The Pentagon has established a “red team” to address considerable shortcomings with the F-35C, the carrier-based naval variant of the most expensive weapons project in history.

The F-35, subject to cost overruns and delays throughout its production, reached an initial state of military readiness with its Air Force and Marine variants in 2016, but the Navy’s variant lags behind in part due to an issue with its nose gear during catapult-assisted takeoffs from aircraft carriers, Inside Defense uncovered on Wednesday.

Essentially the problem, detailed in a Navy report with data dating back to 2014, deals with rough takeoffs that hurt and disorient pilots at the critical moment when they’re taking off from a carrier.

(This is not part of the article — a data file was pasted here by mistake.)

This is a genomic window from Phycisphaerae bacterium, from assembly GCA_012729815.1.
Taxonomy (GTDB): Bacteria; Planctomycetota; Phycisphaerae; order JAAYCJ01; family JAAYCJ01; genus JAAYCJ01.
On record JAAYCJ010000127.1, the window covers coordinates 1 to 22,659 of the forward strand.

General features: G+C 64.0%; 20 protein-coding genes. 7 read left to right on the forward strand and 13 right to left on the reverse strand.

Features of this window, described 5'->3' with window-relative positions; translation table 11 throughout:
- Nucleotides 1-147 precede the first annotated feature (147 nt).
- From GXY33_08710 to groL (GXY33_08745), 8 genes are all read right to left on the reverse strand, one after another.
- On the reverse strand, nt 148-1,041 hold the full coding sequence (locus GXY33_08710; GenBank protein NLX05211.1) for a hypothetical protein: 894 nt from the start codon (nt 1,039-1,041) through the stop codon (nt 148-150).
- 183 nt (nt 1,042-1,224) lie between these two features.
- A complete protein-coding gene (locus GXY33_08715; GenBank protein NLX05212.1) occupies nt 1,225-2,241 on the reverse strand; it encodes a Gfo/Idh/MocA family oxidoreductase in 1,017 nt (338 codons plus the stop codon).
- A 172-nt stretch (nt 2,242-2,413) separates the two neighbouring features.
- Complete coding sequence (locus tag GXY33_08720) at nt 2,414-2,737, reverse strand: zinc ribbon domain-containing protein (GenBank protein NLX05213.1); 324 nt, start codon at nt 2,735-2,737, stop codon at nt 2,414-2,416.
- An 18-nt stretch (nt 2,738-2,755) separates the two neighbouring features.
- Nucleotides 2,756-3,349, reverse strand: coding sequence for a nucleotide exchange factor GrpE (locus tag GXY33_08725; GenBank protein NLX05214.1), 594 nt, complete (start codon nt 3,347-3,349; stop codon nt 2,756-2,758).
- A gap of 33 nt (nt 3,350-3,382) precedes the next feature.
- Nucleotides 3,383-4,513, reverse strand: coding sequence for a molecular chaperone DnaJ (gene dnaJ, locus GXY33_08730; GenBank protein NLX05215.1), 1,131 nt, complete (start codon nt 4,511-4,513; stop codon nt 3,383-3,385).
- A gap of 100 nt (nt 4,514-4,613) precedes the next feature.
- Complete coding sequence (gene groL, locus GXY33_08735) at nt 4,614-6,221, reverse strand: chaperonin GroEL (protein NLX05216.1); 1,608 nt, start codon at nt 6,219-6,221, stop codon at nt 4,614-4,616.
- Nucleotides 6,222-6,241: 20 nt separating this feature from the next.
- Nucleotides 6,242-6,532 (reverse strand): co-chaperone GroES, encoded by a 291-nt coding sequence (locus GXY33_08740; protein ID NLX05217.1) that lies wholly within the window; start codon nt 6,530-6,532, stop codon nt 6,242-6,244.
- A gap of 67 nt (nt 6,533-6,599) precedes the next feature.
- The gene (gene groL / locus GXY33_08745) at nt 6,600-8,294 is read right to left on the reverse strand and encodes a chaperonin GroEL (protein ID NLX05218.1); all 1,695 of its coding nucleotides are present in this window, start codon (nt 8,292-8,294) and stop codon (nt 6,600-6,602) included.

The Pentagon’s red team found the problem was due to several factors central to the plane’s design, and recommended several fixes that will take several months to several years to fully fix. The report states that long term actions to address the problem will not take place until 2019, at which point they’ll take 12-36 months to implement.

Redesigns to the plane, as well as to carriers, may be necessary to fully address the problem.

A Pentagon deficiency report in 2015 stated that extreme movements in the cockpit during launch risked pilot health.

Pentagon paints a grim picture of the F-35 despite them entering combat operations

Read Next: Pentagon paints a grim picture of the F-35 despite them entering combat operations

 

Read the whole story from Business Insider.

Featured image courtesy of Lockheed Martin.